Faille bags were trendy for Spring 1950, as evidenced by a full page feature in the same February 1950 issue of "Handbags and Fashion Accessories," page 47, including this example from Mel-ton.
Faille Bags for the New Femininity
"SOFTNESS AND RESTRAINT are keynotes of Mel-Ton's shallow faille bag gathered on gold frame. Navy gloves by Studio Weil have pink pique trim. David Schwab's new eight-corner hanky has pastel rose lift-ups. Flowers by Biltmore."
Mel-Ton strong on patent, strawcloth
"Using either black plastic patent or harlequin strawcloth which is featured in white but also comes in black, navy, natural, brown, iris, yellow, Dior blue, petunia or red, Mel-Ton Handbags offers half a dozen or more styles in each price group . . . $7.95, $10.95, $12.95, $14.95 retail.
In addition, there's a sized bag promotion which features a top handle pouch with track frame, twin golden horseshoe lock and horseshoe pull tab. This is done in both media, in three sizes, starting with a $7.95 size.
Other styles go the gamut including a tall, lean pouch, deep gusset pouch, big and small satchels, bucket pouch, stitched pouch. There's a special group of really big bags ... a large closed tote, large pouch with adjustable buckle strap handles, the Grace Kelly briefcase bag and others.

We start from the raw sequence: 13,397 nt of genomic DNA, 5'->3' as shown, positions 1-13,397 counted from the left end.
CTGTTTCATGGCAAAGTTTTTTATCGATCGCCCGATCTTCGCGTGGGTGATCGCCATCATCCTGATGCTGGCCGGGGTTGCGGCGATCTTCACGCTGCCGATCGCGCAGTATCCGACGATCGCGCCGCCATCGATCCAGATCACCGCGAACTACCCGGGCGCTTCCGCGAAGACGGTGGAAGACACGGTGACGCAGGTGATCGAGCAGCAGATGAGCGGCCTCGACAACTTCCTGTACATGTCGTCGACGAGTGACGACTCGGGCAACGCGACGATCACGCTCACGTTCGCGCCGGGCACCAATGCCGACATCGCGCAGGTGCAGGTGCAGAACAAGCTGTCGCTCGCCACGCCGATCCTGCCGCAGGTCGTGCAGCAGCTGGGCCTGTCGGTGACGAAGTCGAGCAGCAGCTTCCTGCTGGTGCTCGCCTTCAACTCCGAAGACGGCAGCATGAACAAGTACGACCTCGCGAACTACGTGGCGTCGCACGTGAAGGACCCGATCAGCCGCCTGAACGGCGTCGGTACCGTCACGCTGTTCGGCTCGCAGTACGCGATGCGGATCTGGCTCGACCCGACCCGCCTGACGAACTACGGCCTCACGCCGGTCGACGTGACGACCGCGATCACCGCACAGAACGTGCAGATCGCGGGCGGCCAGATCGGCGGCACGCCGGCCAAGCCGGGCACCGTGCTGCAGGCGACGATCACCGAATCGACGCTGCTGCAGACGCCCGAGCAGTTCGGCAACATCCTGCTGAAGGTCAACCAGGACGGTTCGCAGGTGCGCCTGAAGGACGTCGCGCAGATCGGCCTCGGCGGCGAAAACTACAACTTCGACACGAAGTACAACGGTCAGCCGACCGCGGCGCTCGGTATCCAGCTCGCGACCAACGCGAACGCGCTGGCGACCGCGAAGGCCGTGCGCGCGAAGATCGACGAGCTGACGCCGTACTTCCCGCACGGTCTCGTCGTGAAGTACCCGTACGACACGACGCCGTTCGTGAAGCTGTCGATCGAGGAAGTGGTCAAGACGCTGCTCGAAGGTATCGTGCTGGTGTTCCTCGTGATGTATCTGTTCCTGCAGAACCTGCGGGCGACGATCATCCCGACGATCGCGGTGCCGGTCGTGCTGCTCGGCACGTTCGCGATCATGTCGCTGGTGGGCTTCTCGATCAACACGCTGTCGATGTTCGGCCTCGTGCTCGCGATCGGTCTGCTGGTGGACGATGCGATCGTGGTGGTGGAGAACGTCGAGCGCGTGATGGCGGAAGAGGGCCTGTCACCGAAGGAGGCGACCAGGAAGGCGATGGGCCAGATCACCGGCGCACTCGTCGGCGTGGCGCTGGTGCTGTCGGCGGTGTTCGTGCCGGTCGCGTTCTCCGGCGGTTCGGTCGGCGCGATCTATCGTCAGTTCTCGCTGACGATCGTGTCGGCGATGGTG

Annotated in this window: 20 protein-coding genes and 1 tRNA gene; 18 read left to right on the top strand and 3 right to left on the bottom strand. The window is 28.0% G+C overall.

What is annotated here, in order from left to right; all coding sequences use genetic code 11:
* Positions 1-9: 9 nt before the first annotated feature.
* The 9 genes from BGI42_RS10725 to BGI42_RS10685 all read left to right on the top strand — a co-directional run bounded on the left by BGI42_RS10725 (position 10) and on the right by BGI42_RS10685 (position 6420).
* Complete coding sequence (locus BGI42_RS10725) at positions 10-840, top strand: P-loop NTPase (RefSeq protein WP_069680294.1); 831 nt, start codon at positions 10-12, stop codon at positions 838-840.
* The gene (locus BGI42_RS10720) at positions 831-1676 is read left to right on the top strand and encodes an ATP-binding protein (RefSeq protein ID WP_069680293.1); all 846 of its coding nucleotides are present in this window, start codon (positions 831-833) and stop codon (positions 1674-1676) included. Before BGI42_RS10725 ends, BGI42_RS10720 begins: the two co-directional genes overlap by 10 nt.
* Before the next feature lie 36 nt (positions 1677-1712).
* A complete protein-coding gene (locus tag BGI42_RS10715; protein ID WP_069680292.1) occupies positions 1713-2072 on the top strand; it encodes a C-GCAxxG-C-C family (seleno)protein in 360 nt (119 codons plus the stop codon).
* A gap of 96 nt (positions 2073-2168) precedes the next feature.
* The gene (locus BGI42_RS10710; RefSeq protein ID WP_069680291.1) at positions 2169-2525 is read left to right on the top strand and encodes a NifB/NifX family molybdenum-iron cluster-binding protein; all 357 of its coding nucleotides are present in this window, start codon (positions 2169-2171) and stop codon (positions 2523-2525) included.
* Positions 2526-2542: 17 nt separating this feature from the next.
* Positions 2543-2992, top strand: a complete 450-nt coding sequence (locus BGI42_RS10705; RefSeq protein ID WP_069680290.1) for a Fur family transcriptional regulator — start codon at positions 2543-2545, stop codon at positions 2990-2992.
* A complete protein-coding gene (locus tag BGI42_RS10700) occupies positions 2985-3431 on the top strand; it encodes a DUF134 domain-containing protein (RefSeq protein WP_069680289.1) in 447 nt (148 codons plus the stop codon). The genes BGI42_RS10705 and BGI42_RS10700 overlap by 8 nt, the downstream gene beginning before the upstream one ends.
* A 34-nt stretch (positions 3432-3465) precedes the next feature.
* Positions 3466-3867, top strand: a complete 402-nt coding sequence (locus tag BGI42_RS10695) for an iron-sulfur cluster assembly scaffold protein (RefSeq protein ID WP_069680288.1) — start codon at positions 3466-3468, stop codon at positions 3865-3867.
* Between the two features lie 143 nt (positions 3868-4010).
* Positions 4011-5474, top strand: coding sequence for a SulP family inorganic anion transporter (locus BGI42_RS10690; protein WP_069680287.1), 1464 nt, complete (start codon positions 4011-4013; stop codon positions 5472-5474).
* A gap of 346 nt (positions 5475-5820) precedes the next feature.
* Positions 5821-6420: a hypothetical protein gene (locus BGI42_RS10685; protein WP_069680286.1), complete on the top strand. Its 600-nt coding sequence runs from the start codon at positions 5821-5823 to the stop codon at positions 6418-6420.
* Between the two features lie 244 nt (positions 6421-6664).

Twisted or telescopic effect jet lucite handles and accents are featured on better price styles. Others have perforated gold tubular bar or beaded golden clasp details.
As might be expected, Mel-Ton's fabric story continues bigger than ever. The selection is tremendous with 18 solids available in shantung, linen or straw. Beautiful silk prints star a big brown walnut motif on beige, also vase, carnation, rose and small vegetable prints. Candy stripes are seen in silk, peppermint stripes in cotton. India prints feature a long life, double happiness symbol, a floral Egyptian pattern and a temple design. Linen also takes many prints as well as embroidered effects. Foldovers continue at $5.95 retail." (January 1955 Handbags & Accessories, page 44)
Metlon adds new metallic yarn
A perfected metallic yarn, made with "Mylar," DuPont's polyester film, has been developed by the Metlon Corp., N. Y. Metlon-Mylar, as it is known, is a lamination of Mylar and aluminum foil. Unlike previous non-tarnishing metallic yarns, it can withstand far higher temperatures in dyeing, finishing and laundering and is superior in strength.
The new yarn utilizes silver on one side and a choice of royal, red, Perma-gold or jet on the other. These standard combinations may be ordered from stock, other combinations are available on special order. The two toned yarns can be combined with any fiber, natural or synthetic, to produce any color or weaving effect desired. The properties inherent in Metlon-Mylar are especially pertinent in tricot, quilting, sewing and embroidery. Fabrics containing the new metallic may be ironed at any temperature safe for the fabric in which it is incorporated. January 1955 Handbags & Accessories, page 50)
Bags for Spring 1956 were presented on January 3, 1956 by agreement as a member of the National Authority for the Ladies Handbag Industry. 1956NationalAuthorityMembers